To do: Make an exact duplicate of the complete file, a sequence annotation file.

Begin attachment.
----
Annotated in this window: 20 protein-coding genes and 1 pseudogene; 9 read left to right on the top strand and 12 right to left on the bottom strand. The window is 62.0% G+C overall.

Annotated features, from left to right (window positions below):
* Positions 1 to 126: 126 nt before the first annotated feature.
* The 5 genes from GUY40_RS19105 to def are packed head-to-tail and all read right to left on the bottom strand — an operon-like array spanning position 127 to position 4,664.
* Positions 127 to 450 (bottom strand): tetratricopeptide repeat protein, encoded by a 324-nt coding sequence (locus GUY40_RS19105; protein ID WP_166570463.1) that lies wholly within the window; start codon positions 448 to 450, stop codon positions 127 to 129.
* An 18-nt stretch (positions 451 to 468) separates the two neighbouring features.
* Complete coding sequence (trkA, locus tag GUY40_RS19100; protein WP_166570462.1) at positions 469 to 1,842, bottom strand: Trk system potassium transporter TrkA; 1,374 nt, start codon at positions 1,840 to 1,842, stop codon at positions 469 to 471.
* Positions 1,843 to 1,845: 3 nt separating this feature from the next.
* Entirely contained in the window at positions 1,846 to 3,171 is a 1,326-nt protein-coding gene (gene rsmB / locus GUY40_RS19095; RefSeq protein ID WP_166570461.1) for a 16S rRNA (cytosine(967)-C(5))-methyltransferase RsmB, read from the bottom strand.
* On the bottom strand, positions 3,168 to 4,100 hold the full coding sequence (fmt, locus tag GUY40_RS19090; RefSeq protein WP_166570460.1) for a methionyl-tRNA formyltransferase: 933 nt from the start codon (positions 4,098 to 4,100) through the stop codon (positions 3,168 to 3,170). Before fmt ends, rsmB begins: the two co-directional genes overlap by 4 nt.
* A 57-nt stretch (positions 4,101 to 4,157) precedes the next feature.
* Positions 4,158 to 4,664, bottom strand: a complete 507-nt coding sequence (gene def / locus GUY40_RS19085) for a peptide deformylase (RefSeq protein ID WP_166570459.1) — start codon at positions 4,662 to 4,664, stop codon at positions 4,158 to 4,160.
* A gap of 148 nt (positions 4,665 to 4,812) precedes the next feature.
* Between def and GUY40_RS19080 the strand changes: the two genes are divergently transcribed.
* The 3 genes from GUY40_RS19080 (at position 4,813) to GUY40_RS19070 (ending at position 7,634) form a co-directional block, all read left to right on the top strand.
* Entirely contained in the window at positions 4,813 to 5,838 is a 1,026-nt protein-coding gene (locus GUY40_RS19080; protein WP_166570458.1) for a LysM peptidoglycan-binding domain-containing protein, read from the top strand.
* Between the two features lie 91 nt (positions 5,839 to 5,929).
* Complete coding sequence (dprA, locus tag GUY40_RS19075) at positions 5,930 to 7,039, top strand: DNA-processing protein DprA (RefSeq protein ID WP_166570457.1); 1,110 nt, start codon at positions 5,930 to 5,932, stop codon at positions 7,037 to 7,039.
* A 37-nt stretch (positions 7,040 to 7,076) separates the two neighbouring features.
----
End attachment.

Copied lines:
Annotated in this window: 20 protein-coding genes and 1 pseudogene; 9 read left to right on the top strand and 12 right to left on the bottom strand. The window is 62.0% G+C overall.

Annotated features, from left to right (window positions below):
* Positions 1 to 126: 126 nt before the first annotated feature.
* The 5 genes from GUY40_RS19105 to def are packed head-to-tail and all read right to left on the bottom strand — an operon-like array spanning position 127 to position 4,664.
* Positions 127 to 450 (bottom strand): tetratricopeptide repeat protein, encoded by a 324-nt coding sequence (locus GUY40_RS19105; protein ID WP_166570463.1) that lies wholly within the window; start codon positions 448 to 450, stop codon positions 127 to 129.
* An 18-nt stretch (positions 451 to 468) separates the two neighbouring features.
* Complete coding sequence (trkA, locus tag GUY40_RS19100; protein WP_166570462.1) at positions 469 to 1,842, bottom strand: Trk system potassium transporter TrkA; 1,374 nt, start codon at positions 1,840 to 1,842, stop codon at positions 469 to 471.
* Positions 1,843 to 1,845: 3 nt separating this feature from the next.
* Entirely contained in the window at positions 1,846 to 3,171 is a 1,326-nt protein-coding gene (gene rsmB / locus GUY40_RS19095; RefSeq protein ID WP_166570461.1) for a 16S rRNA (cytosine(967)-C(5))-methyltransferase RsmB, read from the bottom strand.
* On the bottom strand, positions 3,168 to 4,100 hold the full coding sequence (fmt, locus tag GUY40_RS19090; RefSeq protein WP_166570460.1) for a methionyl-tRNA formyltransferase: 933 nt from the start codon (positions 4,098 to 4,100) through the stop codon (positions 3,168 to 3,170). Before fmt ends, rsmB begins: the two co-directional genes overlap by 4 nt.
* A 57-nt stretch (positions 4,101 to 4,157) precedes the next feature.
* Positions 4,158 to 4,664, bottom strand: a complete 507-nt coding sequence (gene def / locus GUY40_RS19085) for a peptide deformylase (RefSeq protein ID WP_166570459.1) — start codon at positions 4,662 to 4,664, stop codon at positions 4,158 to 4,160.
* A gap of 148 nt (positions 4,665 to 4,812) precedes the next feature.
* Between def and GUY40_RS19080 the strand changes: the two genes are divergently transcribed.
* The 3 genes from GUY40_RS19080 (at position 4,813) to GUY40_RS19070 (ending at position 7,634) form a co-directional block, all read left to right on the top strand.
* Entirely contained in the window at positions 4,813 to 5,838 is a 1,026-nt protein-coding gene (locus GUY40_RS19080; protein WP_166570458.1) for a LysM peptidoglycan-binding domain-containing protein, read from the top strand.
* Between the two features lie 91 nt (positions 5,839 to 5,929).
* Complete coding sequence (dprA, locus tag GUY40_RS19075) at positions 5,930 to 7,039, top strand: DNA-processing protein DprA (RefSeq protein ID WP_166570457.1); 1,110 nt, start codon at positions 5,930 to 5,932, stop codon at positions 7,037 to 7,039.
* A 37-nt stretch (positions 7,040 to 7,076) separates the two neighbouring features.